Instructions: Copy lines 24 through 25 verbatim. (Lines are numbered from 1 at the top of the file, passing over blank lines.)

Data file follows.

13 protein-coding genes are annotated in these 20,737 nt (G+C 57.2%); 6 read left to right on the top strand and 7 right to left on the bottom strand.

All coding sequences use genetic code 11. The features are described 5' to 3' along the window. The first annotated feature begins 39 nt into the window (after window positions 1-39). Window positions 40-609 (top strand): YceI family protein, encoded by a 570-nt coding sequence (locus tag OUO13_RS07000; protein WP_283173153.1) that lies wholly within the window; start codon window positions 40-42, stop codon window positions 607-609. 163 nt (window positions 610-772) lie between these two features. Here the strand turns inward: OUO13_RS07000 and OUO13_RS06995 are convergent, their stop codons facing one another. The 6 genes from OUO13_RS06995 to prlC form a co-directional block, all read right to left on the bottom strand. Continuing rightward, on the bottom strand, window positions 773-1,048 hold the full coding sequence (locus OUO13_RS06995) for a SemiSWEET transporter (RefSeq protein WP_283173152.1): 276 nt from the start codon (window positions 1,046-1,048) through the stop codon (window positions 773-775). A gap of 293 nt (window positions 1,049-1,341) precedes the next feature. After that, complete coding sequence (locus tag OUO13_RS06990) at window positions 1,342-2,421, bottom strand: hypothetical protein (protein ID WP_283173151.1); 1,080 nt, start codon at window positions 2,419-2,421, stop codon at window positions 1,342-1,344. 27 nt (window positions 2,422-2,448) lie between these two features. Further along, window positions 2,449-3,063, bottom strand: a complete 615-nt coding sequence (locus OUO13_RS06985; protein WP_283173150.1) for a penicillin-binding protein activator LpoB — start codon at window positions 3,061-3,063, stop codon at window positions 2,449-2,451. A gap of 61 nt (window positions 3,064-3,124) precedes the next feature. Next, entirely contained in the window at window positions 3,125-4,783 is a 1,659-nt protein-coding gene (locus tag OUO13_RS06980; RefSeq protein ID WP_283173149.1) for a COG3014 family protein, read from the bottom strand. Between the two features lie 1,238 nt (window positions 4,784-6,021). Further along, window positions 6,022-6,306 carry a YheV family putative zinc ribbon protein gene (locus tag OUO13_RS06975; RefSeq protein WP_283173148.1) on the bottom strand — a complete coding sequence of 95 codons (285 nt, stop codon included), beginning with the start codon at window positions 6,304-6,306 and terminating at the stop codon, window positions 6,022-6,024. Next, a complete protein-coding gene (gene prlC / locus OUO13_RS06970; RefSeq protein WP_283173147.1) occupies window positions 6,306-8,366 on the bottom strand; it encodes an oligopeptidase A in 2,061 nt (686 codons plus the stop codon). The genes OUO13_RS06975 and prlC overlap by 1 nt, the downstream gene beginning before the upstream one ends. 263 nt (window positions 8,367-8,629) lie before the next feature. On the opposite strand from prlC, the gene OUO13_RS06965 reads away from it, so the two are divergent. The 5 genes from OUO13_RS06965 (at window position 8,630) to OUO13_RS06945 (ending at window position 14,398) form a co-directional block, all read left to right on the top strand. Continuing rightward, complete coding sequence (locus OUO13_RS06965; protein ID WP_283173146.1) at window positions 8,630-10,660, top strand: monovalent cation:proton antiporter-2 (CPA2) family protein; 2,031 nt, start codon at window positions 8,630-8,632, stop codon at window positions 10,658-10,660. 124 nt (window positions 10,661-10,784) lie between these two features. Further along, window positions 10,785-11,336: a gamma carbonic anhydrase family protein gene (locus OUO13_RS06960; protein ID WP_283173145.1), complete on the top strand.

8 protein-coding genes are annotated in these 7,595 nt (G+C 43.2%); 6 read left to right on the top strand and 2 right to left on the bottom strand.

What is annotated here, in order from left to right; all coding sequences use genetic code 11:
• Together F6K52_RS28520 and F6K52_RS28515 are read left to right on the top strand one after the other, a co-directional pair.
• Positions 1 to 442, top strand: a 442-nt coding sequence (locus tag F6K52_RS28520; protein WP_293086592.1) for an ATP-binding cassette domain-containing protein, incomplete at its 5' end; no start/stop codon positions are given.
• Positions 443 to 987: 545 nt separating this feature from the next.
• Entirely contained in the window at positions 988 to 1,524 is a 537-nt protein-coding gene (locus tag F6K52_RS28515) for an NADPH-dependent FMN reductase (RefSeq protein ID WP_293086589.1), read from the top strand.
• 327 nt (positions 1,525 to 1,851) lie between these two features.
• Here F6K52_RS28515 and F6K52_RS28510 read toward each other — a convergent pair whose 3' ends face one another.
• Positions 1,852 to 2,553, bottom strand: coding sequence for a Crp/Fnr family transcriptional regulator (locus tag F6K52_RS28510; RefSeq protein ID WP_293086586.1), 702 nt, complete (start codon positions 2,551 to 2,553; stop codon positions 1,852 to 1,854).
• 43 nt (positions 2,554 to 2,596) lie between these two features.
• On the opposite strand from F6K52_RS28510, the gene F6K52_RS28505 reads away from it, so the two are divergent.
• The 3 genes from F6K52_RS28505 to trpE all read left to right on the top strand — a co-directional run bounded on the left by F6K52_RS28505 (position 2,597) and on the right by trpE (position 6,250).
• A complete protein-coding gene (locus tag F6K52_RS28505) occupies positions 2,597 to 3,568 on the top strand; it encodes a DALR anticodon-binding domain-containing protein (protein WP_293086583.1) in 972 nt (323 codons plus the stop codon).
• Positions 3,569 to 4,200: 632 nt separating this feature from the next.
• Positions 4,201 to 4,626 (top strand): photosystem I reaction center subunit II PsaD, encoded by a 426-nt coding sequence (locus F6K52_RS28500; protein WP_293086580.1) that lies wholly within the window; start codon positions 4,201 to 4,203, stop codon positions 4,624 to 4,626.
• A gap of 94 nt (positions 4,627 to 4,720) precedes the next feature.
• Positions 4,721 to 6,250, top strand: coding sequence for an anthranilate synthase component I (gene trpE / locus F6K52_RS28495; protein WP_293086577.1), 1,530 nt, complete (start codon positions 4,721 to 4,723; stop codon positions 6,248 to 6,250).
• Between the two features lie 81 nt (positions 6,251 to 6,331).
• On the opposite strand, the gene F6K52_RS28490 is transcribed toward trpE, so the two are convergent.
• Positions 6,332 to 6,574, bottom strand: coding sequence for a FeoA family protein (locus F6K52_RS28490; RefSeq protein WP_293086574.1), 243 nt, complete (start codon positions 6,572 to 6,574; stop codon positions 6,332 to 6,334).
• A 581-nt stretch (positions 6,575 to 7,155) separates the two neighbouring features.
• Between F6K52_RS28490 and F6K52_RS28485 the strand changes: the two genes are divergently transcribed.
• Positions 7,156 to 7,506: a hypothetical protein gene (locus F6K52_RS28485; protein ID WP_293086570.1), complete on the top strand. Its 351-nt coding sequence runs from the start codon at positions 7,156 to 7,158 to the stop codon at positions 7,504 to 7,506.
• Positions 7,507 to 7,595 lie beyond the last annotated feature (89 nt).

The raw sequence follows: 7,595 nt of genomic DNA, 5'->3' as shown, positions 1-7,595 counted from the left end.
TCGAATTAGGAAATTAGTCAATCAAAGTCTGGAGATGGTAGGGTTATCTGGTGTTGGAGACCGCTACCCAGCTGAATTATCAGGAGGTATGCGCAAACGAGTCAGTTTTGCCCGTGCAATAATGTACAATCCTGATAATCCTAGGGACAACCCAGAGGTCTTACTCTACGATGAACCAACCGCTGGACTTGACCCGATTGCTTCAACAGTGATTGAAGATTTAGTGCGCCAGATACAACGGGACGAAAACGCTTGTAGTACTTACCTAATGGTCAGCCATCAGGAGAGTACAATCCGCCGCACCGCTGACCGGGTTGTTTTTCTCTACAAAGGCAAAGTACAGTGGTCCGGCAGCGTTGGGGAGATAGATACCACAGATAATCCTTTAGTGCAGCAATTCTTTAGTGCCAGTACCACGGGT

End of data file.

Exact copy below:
• Between F6K52_RS28490 and F6K52_RS28485 the strand changes: the two genes are divergently transcribed.
• Positions 7,156 to 7,506: a hypothetical protein gene (locus F6K52_RS28485; protein ID WP_293086570.1), complete on the top strand. Its 351-nt coding sequence runs from the start codon at positions 7,156 to 7,158 to the stop codon at positions 7,504 to 7,506.